As newspapers grapple with shrinking budgets, print strip sizes have been reduced and new syndication sales have declined. “Zits” is the most recently introduced strip to reach 1,000 papers, according to syndicates; it was launched nearly 15 years ago. “Cul de Sac” is syndicated to 140 papers.
“Richard’s only apparent weakness is his timing — in a fair world, his brilliant reimagining of childhood would rule the comics page,” says Garry Trudeau, who launched his Pulitzer-winning “Doonesbury” in 1970. “But shrinking pages have compelled comics editors to fight a cautious rear-guard action, defending the tried-and-true at the expense of the new.”
“It is depressing,” Thompson acknowledges. “They say in comedy, timing is everything — and I’ve managed to time my little splash into the field at the worst imaginable time.”
When was the last heyday for print comics? Many fans mourn 1995, when three superstar strips — “Calvin and Hobbes,” “The Far Side” and the “Bloom County” Sunday spinoff “Outland” — were retired, and the online life of comics began to alter the playing field.
Now, the strip that cartoonists most often say is most worthy of inheriting the “Calvin and Hobbes” mantle is “Cul de Sac.”
“He actually sounds like the kids he draws in that amazing strip,” Oliphant says. “What a gift that is, to write the way you talk. No strain, no presumption, just simple wry storytelling with characters you can care about and love. When did you last see that in comic strips?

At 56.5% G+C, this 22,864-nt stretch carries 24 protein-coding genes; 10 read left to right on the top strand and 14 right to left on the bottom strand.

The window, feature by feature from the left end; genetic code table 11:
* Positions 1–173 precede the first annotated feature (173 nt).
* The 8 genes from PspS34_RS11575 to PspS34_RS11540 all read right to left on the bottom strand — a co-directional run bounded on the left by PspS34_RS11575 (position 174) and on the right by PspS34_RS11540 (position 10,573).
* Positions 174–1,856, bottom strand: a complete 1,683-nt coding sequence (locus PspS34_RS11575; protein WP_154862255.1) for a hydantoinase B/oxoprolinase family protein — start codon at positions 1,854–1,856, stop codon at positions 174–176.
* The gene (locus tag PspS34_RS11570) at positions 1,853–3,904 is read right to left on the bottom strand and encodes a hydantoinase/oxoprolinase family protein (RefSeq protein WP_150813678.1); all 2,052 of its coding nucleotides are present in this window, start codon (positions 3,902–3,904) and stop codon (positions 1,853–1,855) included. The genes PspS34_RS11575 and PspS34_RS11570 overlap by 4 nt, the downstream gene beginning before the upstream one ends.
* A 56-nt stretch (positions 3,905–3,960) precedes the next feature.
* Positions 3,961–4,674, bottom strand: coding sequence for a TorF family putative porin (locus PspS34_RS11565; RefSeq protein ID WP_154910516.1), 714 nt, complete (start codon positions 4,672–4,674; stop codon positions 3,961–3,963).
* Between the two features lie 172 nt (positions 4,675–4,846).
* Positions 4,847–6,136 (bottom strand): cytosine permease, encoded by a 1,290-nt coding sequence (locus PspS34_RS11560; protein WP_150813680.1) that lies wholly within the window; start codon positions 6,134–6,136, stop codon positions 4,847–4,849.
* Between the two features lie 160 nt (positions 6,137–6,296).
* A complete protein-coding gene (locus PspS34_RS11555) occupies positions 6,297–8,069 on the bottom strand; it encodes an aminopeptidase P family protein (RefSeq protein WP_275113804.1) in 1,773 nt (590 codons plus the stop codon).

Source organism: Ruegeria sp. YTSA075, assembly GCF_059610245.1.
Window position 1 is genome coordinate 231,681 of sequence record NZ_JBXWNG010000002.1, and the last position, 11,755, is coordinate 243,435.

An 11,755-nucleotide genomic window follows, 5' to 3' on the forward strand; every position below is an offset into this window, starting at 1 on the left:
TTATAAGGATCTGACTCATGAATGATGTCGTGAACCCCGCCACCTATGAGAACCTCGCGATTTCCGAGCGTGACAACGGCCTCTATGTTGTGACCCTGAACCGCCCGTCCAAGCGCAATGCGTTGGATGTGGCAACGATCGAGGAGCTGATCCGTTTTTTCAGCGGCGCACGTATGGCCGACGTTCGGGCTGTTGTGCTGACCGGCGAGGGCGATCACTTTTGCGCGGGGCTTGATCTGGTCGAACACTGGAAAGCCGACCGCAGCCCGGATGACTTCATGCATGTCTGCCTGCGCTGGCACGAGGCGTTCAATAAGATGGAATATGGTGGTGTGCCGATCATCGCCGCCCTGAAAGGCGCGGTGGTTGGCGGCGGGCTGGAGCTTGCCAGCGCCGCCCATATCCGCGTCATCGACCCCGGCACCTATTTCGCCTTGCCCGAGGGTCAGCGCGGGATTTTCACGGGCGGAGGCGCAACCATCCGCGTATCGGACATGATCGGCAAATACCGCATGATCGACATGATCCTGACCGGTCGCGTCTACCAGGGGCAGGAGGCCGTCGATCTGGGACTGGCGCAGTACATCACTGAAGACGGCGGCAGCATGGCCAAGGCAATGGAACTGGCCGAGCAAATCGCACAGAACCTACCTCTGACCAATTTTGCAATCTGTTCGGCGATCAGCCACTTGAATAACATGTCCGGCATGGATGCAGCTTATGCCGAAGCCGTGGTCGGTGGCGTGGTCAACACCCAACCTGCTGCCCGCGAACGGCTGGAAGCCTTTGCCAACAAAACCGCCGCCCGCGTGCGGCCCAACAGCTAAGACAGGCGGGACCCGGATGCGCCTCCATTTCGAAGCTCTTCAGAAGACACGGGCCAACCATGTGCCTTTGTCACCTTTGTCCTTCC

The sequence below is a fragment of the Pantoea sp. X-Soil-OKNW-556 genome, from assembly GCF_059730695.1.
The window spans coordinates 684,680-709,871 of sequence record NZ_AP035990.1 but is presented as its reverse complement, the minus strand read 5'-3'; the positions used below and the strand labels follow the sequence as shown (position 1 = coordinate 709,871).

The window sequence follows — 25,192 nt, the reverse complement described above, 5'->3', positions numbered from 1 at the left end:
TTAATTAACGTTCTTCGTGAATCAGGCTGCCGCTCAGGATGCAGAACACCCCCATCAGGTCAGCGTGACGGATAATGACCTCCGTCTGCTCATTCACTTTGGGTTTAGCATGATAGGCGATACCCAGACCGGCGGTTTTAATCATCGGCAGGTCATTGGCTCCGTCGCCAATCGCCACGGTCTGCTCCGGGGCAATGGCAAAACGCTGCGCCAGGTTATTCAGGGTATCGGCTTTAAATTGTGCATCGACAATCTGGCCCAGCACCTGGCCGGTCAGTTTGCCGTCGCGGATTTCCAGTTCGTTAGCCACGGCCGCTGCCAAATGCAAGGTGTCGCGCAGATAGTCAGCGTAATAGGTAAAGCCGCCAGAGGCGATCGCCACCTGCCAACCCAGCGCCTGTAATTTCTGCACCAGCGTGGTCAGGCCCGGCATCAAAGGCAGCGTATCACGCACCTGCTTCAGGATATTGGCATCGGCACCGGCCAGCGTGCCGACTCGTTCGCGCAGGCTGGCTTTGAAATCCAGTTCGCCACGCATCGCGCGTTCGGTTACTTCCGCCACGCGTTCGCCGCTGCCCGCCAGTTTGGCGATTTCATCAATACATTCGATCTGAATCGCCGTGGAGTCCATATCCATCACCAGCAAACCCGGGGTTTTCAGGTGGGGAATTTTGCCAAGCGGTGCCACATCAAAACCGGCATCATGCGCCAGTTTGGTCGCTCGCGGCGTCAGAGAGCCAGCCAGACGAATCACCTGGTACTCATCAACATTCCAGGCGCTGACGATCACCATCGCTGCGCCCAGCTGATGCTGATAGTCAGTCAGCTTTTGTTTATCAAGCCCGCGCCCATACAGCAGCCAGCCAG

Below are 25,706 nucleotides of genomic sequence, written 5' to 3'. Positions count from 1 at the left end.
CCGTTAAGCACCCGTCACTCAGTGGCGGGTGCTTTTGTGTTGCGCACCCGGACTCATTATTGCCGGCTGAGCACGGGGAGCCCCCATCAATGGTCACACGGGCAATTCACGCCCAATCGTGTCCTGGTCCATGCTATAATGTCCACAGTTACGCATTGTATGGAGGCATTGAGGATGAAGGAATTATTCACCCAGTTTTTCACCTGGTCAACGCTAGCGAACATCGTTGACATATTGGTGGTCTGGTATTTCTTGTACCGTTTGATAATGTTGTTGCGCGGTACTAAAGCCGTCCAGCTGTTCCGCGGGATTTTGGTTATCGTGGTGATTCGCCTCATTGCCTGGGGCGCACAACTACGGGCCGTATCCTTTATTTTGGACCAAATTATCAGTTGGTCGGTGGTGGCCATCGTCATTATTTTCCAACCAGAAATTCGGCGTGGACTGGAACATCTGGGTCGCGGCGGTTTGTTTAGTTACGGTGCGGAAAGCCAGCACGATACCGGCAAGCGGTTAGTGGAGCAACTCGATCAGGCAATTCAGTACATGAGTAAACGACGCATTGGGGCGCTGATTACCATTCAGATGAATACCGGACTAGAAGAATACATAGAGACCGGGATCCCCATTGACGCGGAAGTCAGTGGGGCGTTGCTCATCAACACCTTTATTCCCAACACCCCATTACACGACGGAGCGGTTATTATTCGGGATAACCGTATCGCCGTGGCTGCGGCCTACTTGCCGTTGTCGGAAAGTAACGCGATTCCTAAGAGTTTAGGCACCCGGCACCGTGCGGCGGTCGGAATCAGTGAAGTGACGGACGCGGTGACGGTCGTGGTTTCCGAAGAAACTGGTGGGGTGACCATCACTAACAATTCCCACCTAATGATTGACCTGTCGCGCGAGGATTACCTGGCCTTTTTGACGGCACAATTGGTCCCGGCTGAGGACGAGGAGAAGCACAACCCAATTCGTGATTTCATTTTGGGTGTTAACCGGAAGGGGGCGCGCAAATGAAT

“Not since Calvin and his tiger rode off into the sunset.”
Nick Galifianakis vividly remembers the moment he knew something was wrong with Thompson. He ran into him at a neighborhood diner and was alarmed.
“He seemed to hold his arm stiff,” says Galifianakis, who draws the cartoons for The Post’s advice column “Tell Me About It,” written by his ex-wife, Carolyn Hax. “As my dad and I walked away, we said to each other: ‘Richard’s had a stroke.’ ”
Galifianakis’s bond with Thompson dates to the early ’90s, when they admired each other’s work and would discuss art for hours — Galifianakis, outgoing and garrulous; Thompson, quieter and wry. Soon, the two young couples, Nick and Carolyn, Richard and Amy, would talk till dawn. So, it was with heartfelt concern that Galifianakis arranged for Thompson to talk to a doctor in 2008.
“I was having dinner at Nick’s house,” Thompson recounts. “His dad’s girlfriend is an emergency-room physician who’s an ace diagnostician. She asked me a string of questions and had me do some fairly simple things and said, ‘That’s neurological — probably Parkinson’s.’
“I am ever in her debt.”
That June, the diagnosis was confirmed.
“Getting diagnosed with this disease is to have your world struck by a meteor, transformed to ash in an instant of unexpected impact,” says Peter Dunlap-Shohl, a former Anchorage Daily News political cartoonist who received a Parkinson’s diagnosis in 2002, at 43.
Thompson, though, found a certain silver lining. “Strangely enough, I was kinda relieved,” he says. “Just knowing what it is gave me some focus.”
His wife was blind-sided. “He has never taken care of himself, so I thought it was exhaustion,” Amy Thompson says of her reed-thin husband. “He had started to look like a zombie.” It hadn’t occurred to her that it could be something as serious as Parkinson’s.
He shared the news with his fans a year later on his “Cul de Sac” blog: